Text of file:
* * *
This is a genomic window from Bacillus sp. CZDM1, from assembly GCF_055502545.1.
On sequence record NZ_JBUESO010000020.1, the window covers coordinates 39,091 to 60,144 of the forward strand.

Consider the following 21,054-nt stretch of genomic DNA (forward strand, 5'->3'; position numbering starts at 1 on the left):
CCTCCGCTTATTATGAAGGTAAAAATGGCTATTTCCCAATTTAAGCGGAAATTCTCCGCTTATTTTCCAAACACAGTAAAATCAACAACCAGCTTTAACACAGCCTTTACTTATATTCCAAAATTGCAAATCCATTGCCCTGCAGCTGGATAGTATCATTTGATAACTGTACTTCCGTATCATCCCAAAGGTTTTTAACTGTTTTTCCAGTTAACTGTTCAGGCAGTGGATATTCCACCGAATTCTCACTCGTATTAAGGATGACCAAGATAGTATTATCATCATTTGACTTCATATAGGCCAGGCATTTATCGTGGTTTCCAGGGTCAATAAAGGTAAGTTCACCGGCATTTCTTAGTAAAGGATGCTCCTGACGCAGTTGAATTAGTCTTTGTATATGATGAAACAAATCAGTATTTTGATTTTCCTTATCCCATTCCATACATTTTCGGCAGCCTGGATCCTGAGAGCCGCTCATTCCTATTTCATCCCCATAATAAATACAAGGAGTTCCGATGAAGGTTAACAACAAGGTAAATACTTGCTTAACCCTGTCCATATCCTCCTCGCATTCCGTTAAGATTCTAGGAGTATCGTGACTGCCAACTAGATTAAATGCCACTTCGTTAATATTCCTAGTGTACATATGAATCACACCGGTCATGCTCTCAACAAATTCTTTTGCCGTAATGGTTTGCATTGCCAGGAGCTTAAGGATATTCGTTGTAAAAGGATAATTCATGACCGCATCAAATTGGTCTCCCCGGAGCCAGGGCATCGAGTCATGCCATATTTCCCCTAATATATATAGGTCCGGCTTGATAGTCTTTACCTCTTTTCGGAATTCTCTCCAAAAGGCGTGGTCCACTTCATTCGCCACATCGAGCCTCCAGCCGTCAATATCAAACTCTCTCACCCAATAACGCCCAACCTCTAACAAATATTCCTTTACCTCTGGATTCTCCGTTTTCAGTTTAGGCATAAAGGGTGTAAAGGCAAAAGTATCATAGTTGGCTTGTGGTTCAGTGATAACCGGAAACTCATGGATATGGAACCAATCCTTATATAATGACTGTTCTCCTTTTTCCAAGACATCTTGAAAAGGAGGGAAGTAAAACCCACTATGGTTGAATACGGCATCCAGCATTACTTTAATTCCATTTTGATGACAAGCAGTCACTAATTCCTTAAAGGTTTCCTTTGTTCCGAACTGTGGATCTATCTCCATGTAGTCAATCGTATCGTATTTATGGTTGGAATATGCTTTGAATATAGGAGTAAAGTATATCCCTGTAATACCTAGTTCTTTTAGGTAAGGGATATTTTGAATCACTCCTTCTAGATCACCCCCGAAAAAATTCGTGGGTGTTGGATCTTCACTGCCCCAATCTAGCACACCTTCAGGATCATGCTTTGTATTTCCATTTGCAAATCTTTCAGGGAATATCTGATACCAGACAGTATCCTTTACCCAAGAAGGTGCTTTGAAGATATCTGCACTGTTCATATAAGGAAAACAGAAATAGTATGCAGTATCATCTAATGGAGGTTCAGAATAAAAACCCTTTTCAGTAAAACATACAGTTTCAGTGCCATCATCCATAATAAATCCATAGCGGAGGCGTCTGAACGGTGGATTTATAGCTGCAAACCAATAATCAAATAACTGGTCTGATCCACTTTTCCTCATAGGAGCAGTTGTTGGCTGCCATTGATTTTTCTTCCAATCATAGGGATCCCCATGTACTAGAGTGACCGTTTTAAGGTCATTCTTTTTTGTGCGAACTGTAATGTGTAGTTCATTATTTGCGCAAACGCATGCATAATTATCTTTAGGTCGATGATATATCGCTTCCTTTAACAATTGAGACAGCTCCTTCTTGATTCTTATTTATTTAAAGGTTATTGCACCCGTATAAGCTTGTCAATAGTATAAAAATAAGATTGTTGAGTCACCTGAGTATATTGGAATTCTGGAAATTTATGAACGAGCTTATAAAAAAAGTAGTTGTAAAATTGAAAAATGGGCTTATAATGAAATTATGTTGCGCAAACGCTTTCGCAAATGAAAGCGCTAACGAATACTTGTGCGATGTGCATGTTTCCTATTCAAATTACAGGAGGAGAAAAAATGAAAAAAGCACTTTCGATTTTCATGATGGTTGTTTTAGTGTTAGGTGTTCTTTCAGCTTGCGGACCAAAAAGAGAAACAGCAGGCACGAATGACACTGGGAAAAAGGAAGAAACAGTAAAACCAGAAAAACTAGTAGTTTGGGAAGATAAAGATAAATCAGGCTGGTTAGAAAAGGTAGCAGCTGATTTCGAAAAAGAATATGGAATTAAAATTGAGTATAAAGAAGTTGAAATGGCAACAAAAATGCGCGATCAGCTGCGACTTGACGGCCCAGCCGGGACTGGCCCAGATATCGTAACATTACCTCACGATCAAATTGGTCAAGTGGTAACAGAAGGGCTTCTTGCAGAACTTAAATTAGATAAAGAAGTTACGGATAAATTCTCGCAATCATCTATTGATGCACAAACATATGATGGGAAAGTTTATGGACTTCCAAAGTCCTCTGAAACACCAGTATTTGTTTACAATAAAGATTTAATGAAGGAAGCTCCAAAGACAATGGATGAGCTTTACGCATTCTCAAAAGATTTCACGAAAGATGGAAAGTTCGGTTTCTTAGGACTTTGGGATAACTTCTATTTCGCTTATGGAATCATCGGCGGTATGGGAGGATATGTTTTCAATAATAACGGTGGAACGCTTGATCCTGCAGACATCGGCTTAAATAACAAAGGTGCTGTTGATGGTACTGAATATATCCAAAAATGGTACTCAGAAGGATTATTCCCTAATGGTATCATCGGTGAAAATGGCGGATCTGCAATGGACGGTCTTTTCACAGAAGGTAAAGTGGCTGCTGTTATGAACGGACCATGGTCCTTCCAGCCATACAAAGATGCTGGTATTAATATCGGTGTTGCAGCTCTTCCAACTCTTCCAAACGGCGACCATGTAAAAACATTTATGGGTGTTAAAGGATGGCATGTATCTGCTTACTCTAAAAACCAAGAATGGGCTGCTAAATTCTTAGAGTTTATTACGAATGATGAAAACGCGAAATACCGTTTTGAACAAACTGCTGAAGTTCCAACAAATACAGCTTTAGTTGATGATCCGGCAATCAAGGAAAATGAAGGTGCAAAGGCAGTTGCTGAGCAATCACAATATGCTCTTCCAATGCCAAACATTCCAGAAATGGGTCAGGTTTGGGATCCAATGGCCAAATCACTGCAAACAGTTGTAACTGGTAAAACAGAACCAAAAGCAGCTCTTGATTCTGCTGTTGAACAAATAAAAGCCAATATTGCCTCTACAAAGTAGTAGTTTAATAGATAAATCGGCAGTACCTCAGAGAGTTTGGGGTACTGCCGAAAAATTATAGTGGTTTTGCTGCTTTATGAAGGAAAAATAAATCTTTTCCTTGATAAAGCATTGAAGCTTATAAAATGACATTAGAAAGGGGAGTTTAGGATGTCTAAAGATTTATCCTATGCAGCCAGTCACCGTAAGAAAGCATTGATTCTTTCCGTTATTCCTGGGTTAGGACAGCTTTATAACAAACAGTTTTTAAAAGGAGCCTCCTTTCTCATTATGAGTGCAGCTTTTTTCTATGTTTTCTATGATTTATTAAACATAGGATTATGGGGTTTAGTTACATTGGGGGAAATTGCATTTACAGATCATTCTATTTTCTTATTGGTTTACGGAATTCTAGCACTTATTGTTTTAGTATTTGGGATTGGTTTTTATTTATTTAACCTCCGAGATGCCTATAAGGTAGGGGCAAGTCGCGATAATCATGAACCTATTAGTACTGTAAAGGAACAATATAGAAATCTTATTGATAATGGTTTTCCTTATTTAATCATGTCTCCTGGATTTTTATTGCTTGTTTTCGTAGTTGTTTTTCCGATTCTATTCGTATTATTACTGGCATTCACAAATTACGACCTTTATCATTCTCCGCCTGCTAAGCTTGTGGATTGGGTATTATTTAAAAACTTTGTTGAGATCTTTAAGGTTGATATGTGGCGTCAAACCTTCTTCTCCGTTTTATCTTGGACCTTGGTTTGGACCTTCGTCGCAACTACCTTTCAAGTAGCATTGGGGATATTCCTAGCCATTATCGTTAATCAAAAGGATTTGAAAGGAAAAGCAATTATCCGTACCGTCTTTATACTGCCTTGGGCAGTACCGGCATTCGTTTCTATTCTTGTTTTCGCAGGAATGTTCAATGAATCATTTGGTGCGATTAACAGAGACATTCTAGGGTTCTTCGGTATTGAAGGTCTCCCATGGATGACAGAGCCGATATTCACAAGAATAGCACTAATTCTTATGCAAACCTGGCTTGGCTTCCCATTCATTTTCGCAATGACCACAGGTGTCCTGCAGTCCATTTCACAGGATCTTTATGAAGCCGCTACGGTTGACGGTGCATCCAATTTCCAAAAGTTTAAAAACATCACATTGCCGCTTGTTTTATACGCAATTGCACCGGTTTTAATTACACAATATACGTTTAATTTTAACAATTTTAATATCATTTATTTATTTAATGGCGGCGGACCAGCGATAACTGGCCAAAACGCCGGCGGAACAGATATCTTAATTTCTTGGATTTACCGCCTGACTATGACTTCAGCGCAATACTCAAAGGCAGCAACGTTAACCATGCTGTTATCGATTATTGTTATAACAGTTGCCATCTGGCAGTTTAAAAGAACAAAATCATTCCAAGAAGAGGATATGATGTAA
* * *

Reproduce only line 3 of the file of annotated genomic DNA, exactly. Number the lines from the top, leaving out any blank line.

Consider the following 21,054-nt stretch of genomic DNA (forward strand, 5'->3'; position numbering starts at 1 on the left):